Treaty Affairs Files
The Head of the Swiss Delegation (Rappard) to the Heads of the American, French, and British Trade Delegations (Currie, Charquéraud, and Foot)
Gentlemen: On behalf of the Swiss Government, I have the honour to advise you as follows with respect to the financial matters discussed during the present negotiations:
The Swiss Government on its behalf and that of the Principality of Liechtenstein, affirms its decision to prevent the territory of Switzerland and that of the Principality from being used for the disposal, concealment, or reception of assets which may have been taken illegally or under duress during the war. It declares furthermore that, in the framework of the Swiss legislation as it stands today or as it will be completed in the future, every facility will be given to the dispossessed owners to claim in Switzerland and Liechtenstein their assets found there.
It also declares that it will prevent the concealing, disposing of or dissipation of assets of persons falling under the various blocking decrees issued by the Swiss Government in the past or which it will enact in the future, or the execution of transactions for or on behalf of such persons designed to elude or evade such controls as are now in effect in Switzerland or hereafter established.
The Swiss Government further agrees to consult with the Governments of each blocked country before abolishing or relaxing the control [Page 786] measures applied to such country. It will also be ready to consult at any time with the American, British and French Governments with regard to the financial questions which have been discussed in the course of the present negotiations.
In this connection, I also wish to bring to your attention the measures recently taken by the Federal authorities, as well as some of those in contemplation, for the purpose of implementing the foregoing decisions.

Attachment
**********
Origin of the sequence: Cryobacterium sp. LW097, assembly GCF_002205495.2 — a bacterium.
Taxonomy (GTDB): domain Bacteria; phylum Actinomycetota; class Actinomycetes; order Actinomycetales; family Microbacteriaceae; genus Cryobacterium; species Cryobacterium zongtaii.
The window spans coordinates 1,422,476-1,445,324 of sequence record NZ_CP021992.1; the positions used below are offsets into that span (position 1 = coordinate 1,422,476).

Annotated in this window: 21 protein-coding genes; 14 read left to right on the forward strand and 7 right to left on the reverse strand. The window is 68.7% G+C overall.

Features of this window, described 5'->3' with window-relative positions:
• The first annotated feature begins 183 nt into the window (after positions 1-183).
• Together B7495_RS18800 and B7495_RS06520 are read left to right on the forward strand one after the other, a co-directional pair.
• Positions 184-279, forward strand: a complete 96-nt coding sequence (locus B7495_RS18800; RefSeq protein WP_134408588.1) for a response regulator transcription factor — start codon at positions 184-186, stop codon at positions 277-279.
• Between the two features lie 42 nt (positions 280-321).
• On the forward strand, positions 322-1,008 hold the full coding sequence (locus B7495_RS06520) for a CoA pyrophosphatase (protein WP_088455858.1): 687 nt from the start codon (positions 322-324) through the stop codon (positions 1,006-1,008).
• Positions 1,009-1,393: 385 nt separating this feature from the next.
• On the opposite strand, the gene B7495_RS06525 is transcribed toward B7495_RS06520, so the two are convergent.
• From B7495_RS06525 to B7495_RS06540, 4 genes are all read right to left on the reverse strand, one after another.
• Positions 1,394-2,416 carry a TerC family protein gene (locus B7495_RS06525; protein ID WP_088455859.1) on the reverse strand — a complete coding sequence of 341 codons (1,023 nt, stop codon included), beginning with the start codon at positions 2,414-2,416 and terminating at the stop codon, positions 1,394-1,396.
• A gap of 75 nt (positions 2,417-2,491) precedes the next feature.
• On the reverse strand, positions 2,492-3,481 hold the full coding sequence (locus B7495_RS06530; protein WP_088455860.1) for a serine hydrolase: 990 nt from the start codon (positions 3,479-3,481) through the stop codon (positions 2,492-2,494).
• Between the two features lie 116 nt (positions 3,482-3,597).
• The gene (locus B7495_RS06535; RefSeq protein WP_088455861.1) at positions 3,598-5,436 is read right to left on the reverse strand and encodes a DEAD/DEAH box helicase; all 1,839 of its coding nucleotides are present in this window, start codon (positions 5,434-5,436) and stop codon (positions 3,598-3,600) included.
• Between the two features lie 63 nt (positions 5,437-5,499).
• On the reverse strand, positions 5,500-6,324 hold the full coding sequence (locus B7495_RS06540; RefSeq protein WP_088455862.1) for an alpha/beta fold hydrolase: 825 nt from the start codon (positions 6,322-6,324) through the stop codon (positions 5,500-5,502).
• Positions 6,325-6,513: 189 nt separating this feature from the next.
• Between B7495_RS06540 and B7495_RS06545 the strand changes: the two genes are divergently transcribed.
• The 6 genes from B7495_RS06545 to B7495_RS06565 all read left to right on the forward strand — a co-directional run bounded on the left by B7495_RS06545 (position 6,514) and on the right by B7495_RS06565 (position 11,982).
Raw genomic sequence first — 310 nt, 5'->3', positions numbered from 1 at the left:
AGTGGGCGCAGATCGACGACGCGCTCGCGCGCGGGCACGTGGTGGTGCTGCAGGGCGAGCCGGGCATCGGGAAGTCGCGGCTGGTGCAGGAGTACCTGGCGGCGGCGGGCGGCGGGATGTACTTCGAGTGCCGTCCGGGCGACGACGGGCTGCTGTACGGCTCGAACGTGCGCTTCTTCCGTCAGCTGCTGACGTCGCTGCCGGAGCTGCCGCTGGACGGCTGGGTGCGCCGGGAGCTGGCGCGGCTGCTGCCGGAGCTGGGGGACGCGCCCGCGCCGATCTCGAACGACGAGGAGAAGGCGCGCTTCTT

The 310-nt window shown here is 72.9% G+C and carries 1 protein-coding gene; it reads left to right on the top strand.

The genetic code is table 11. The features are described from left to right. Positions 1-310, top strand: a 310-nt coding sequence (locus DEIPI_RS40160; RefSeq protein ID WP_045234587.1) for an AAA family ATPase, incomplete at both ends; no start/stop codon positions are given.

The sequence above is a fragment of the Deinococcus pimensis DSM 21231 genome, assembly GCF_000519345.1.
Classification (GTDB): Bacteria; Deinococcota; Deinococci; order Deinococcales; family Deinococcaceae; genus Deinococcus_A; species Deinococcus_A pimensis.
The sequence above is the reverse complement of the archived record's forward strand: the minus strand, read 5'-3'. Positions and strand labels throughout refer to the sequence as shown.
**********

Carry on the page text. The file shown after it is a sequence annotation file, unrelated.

I. On February 16, 1945, the Federal Council decreed the blocking of all German assets in Switzerland. As you know, this decree freezes not only the assets of persons or entities domiciled in Germany—whatever their nationality may be—but also the assets of German nationals domiciled in Switzerland itself.
Moreover the executive measures taken in connection with similar freezing decrees in the past have been strongly reinforced, notably to the effect of blocking the assets of blocked countries transferred to Switzerland after the date of the respective freezing decrees. It is further agreed that the terms “directement et indirectement” as they are used in article I and the dispositions of article 2 of the decree of February 16, 1945, are to be understood as applying to the assets of entities, the control of which goes back to Germany, regardless of the country in which they are domiciled or operating.
Furthermore, the Federal Government on March 2, 1945, issued a decree prohibiting the import, export and all traffic in foreign banknotes in Switzerland. This decree is applicable to all foreign currency notes.
II. In addition to the measures already taken as indicated above, the Federal Government is prepared to take the following steps:
- to make for their own purposes a complete census of all German assets situated in or held through Switzerland, whether they be administered by the German owners themselves or by others on their behalf irrespective of nationality;
- to make for their own purposes a complete census of all assets of persons falling under the various other blocking decrees issued by the Swiss Government in the past or which it will enact in the future. The executive measures applying to these censuses will be studied without delay;
- to take such measures, in addition to those already taken, as are considered necessary to prevent the import into Switzerland of assets which could have been the subject of acts of dispossession.
III. Furthermore the Federal Government, in concert with the Swiss National Bank, agrees to restrict gold purchases from German or German controlled sources to the amounts in Swiss francs required for the diplomatic services of Germany or countries controlled by the latter. Under diplomatic services are to be understood: [Page 787]
- the expenses of legation and consulates in Switzerland;
- the amounts needed for prisoners of war and internees and generally all expenses in relation to the role of Switzerland as protecting power;
- payments to the International Red Cross.
The Swiss Government wishes to point out that these restrictions impose heavy sacrifices on Swiss interests in general as Swiss francs will no longer be made available for Germany for the execution of their contractual obligations towards Swiss persons and entities.